How he is achieving this baffles me, he appears to holds the custodianship and the greatest source of information about this unique location, one of only two pristine coastal petrified forests in the world (the other is in Argentina), if anything he is attracting people nearer the penguins, due to his perceived knowledge and his incongruous fancy dress outfit. We move on from penguins to fossilised plants. I offer up that if this was anywhere populous in the world it would be inundated with visitors.
“Oh, this is very popular – we had 50,000 visitors last year!”
He seems very proud of the ‘high’ number of attractants; I don’t want to burst his bubble. I can’t help thinking someone’s made him dress like that for a bet. I point out several other penguins before we leave.
The kids go out for a last forage on the beach before the night closes in, while we cook, the girl is worried the Sea Lion might eat her, it has moved on and her brother is there to protect her. We play cards for quite a while, three of us want to stay another night, but the wife wisely says we should move on as we have seen everything of note in the area, and there will be more bounteous beauty elsewhere – it is a tactful way of saying, she has seen the rare dolphins, yellow mascaraed penguins and enough coastal fossilised plants – thank you! We know she is right, so reluctantly we agree. In the morning we return the keys back to Cecelia ‘a local key, but not just for local people,’ along with the $95NZ for our stay. Glimpse Hector’s Dolphins in the bay for the last time, go back to the Petrified Forest to take a few photos, the Boy Scout has gone, numbers have dropped to below eight.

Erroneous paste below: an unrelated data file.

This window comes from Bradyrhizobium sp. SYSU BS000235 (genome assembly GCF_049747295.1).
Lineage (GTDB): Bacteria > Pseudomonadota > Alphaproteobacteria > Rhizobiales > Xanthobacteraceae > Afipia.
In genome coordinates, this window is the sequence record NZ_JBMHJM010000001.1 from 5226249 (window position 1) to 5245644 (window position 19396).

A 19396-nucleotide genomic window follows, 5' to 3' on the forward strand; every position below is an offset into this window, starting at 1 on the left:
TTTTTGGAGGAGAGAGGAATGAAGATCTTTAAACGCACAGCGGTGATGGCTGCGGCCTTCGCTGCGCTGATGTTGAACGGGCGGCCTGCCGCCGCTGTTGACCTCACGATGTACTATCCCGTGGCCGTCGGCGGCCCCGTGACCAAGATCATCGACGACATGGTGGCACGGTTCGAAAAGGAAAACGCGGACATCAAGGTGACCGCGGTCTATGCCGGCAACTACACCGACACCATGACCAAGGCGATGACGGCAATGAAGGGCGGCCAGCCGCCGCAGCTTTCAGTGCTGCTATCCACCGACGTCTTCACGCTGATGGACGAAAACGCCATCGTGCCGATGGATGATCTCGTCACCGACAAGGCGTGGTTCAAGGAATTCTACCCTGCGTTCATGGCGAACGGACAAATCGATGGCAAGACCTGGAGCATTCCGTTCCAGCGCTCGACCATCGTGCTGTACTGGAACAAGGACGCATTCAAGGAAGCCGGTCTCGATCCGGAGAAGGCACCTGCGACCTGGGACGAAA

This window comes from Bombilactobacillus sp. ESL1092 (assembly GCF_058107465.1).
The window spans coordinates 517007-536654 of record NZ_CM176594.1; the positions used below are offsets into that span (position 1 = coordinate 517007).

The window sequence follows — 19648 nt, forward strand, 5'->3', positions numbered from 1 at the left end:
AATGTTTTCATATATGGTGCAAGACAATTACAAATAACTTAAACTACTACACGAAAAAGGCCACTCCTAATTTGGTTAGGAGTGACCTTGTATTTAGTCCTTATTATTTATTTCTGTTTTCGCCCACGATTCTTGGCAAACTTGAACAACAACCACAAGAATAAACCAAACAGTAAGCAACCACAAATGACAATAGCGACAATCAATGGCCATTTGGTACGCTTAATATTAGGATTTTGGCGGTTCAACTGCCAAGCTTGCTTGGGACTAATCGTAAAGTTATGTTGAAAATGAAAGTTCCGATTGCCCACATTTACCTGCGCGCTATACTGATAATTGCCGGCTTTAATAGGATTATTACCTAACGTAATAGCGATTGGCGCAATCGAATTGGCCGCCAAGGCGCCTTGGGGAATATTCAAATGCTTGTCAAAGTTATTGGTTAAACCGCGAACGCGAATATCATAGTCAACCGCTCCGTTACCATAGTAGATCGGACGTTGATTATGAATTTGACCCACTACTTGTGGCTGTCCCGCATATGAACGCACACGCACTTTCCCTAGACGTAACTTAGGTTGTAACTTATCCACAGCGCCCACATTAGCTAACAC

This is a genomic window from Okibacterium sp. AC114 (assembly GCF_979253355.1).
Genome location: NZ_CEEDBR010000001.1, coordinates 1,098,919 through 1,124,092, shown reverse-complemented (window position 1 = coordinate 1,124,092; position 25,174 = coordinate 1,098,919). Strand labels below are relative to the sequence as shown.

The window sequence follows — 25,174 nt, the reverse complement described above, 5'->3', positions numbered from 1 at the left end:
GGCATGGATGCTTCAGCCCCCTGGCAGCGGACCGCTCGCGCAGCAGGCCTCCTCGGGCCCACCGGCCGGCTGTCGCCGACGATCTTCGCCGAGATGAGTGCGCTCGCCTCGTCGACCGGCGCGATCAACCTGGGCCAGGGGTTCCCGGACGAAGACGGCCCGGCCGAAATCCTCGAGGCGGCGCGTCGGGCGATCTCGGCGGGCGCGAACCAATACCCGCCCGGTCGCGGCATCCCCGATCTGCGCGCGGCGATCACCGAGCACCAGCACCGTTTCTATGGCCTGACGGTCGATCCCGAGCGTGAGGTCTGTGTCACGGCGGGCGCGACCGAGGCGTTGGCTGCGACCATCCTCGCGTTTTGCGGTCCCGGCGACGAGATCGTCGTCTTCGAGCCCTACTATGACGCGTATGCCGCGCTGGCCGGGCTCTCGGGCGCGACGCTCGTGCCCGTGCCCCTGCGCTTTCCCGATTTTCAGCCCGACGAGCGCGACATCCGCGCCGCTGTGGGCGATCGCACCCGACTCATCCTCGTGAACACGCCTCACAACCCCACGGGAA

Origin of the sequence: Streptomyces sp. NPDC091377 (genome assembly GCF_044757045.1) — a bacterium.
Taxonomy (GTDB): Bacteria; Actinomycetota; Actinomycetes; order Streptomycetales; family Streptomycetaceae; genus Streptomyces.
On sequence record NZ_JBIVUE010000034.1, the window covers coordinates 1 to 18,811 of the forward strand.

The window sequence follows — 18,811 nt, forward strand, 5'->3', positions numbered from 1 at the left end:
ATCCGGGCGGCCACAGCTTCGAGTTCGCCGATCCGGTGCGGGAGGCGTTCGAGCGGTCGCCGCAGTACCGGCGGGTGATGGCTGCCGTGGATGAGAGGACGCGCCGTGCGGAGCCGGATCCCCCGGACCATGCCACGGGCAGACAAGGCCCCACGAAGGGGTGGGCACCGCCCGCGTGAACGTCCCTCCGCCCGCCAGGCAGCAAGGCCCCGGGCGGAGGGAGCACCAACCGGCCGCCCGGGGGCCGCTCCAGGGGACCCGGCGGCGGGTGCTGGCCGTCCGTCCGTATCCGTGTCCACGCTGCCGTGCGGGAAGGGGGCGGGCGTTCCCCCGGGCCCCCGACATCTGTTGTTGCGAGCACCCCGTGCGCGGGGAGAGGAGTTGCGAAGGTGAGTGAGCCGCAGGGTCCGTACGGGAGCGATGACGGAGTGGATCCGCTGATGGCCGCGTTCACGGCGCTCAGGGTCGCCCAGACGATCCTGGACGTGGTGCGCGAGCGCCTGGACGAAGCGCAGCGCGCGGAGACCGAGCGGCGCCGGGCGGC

It is a day that stays with me, even though there is not a great deal chronicled in my journal. It was a day when we were all free, nothing to do, and all day to do it, the sea and the light crash and suck of waves in the background, the wind in the dunes, with the bonus of rare animals and even rarer natural phenomena. It was a day when we were in equilibrium, as a family, and with the planet; all healthy, happy, jobs and school another lifetime away, it was a day, not just a day, that even now makes me smile inwards and warms me, a hug from an invisible friend from the past. A memory that welds lovers, family, childhoods, and parenthoods together closer… and of course it will erode like the Petrified Forest of Curio Bay, but it will take a long, long, time to do so.
Next time: Pissing on Lime Trees.